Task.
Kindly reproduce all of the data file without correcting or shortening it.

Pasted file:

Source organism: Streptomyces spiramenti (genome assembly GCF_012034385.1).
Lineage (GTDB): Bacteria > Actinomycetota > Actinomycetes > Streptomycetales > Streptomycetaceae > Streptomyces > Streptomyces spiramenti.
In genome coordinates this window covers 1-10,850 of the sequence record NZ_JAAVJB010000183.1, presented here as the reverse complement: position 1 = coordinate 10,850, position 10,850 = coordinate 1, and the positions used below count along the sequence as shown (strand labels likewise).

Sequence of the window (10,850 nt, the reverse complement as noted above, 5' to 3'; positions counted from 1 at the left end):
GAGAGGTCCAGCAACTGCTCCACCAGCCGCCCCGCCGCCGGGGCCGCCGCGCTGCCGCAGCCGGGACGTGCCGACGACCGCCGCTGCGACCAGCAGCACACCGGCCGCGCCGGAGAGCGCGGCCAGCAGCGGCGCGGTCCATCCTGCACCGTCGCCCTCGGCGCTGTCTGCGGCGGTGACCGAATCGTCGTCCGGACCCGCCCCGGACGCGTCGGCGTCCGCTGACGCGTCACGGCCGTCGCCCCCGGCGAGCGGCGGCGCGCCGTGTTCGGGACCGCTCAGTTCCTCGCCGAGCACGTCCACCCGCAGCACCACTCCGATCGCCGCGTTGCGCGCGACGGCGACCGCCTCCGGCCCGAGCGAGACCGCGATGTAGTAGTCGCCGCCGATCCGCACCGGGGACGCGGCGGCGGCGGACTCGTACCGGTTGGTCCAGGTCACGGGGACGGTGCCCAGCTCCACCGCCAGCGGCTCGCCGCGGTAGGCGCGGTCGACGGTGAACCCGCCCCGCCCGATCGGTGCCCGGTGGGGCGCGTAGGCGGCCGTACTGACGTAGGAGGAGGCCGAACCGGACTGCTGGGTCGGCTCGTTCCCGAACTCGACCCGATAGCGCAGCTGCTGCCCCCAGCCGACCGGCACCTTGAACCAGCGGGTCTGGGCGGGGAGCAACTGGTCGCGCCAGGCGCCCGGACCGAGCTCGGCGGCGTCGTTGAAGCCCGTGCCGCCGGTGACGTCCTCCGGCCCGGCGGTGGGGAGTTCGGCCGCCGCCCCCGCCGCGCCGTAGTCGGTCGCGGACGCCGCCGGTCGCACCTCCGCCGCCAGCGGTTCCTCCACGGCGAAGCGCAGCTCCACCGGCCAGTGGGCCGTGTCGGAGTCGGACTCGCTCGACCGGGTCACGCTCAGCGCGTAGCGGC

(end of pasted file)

Source organism: Streptomyces spiramenti (genome assembly GCF_012034385.1).
Lineage (GTDB): Bacteria > Actinomycetota > Actinomycetes > Streptomycetales > Streptomycetaceae > Streptomyces > Streptomyces spiramenti.
In genome coordinates this window covers 1-10,850 of the sequence record NZ_JAAVJB010000183.1, presented here as the reverse complement: position 1 = coordinate 10,850, position 10,850 = coordinate 1, and the positions used below count along the sequence as shown (strand labels likewise).

Sequence of the window (10,850 nt, the reverse complement as noted above, 5' to 3'; positions counted from 1 at the left end):
GAGAGGTCCAGCAACTGCTCCACCAGCCGCCCCGCCGCCGGGGCCGCCGCGCTGCCGCAGCCGGGACGTGCCGACGACCGCCGCTGCGACCAGCAGCACACCGGCCGCGCCGGAGAGCGCGGCCAGCAGCGGCGCGGTCCATCCTGCACCGTCGCCCTCGGCGCTGTCTGCGGCGGTGACCGAATCGTCGTCCGGACCCGCCCCGGACGCGTCGGCGTCCGCTGACGCGTCACGGCCGTCGCCCCCGGCGAGCGGCGGCGCGCCGTGTTCGGGACCGCTCAGTTCCTCGCCGAGCACGTCCACCCGCAGCACCACTCCGATCGCCGCGTTGCGCGCGACGGCGACCGCCTCCGGCCCGAGCGAGACCGCGATGTAGTAGTCGCCGCCGATCCGCACCGGGGACGCGGCGGCGGCGGACTCGTACCGGTTGGTCCAGGTCACGGGGACGGTGCCCAGCTCCACCGCCAGCGGCTCGCCGCGGTAGGCGCGGTCGACGGTGAACCCGCCCCGCCCGATCGGTGCCCGGTGGGGCGCGTAGGCGGCCGTACTGACGTAGGAGGAGGCCGAACCGGACTGCTGGGTCGGCTCGTTCCCGAACTCGACCCGATAGCGCAGCTGCTGCCCCCAGCCGACCGGCACCTTGAACCAGCGGGTCTGGGCGGGGAGCAACTGGTCGCGCCAGGCGCCCGGACCGAGCTCGGCGGCGTCGTTGAAGCCCGTGCCGCCGGTGACGTCCTCCGGCCCGGCGGTGGGGAGTTCGGCCGCCGCCCCCGCCGCGCCGTAGTCGGTCGCGGACGCCGCCGGTCGCACCTCCGCCGCCAGCGGTTCCTCCACGGCGAAGCGCAGCTCCACCGGCCAGTGGGCCGTGTCGGAGTCGGACTCGCTCGACCGGGTCACGCTCAGCGCGTAGCGGC